Otherwise I guess we will try it and find out.

Posted by: DanielPineault Jun 20 2019, 05:02 AM

NAS devices are finicky when it comes to Access databases. Some work, some don't. But if it was working, I wouldn't be trying to switch it, at least not immediately. I'd apply the workaround disable leasing registry hack to the individual PCs and see if that does anything to help with the situation. Based on my experience, I don't think it will be enough (I've always needed to apply the fix to the server as well), but definitely worth trying. Also, most NAS devices do have management panels that enable all sort of configuration.

As for migrating from Linux to Windows and using UNC... You should always be linking tables using UNC, so nothing wrong there. Switching to Windows, I don't really see this as improving thing. It won't hurt, but the issue remains that there is a bug in Windows 10, so until the 'fix' is applied to each PC and the server, you will have the problem. Switching to Windows will not solve the issue just like that, they will have to implement the reg fix. Windows server will also not do anything to the limits of Access or improve bandwidth usage/network saturation/... It may however open door for say having access to CITRIX... It all depends on what direction the are trying to go.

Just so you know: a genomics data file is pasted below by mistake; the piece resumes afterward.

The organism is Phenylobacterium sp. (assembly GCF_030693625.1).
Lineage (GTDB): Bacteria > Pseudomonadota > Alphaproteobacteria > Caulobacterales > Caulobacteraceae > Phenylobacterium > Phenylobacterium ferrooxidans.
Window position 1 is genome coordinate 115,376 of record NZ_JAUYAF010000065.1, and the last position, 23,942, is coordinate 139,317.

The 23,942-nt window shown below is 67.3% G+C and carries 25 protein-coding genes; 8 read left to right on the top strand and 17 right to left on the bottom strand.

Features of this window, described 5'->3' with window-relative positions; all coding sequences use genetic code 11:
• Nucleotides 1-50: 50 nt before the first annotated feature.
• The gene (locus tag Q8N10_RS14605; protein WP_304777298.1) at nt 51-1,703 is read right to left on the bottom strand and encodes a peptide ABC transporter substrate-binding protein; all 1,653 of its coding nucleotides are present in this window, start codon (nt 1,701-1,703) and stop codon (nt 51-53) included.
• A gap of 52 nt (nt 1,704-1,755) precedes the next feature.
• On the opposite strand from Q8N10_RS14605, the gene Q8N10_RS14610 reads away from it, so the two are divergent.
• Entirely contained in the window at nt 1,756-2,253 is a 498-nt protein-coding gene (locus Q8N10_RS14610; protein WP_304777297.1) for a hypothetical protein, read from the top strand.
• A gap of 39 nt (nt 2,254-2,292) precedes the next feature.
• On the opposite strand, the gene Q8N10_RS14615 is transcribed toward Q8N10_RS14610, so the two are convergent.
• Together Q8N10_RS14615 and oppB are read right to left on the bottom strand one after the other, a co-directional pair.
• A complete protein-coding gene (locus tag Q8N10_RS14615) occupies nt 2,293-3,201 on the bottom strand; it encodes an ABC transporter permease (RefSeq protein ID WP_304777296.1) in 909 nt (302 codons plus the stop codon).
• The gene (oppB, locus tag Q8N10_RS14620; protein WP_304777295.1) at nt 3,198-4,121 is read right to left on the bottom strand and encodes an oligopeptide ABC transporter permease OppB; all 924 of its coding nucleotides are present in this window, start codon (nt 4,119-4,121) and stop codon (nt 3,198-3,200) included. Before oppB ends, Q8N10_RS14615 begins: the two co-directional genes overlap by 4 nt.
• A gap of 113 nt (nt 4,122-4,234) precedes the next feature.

Posted by: cheekybuddha Jun 20 2019, 05:23 AM

Reading through all this, I think migrating your backend(s) to SQLServer would be the least painful option. It will reduce latency and avoid this inconsistent state error.

You may have have to tweak the front-ends slightly, but probably not that much, and well within your capability.



Posted by: DanielPineault Jun 20 2019, 06:52 AM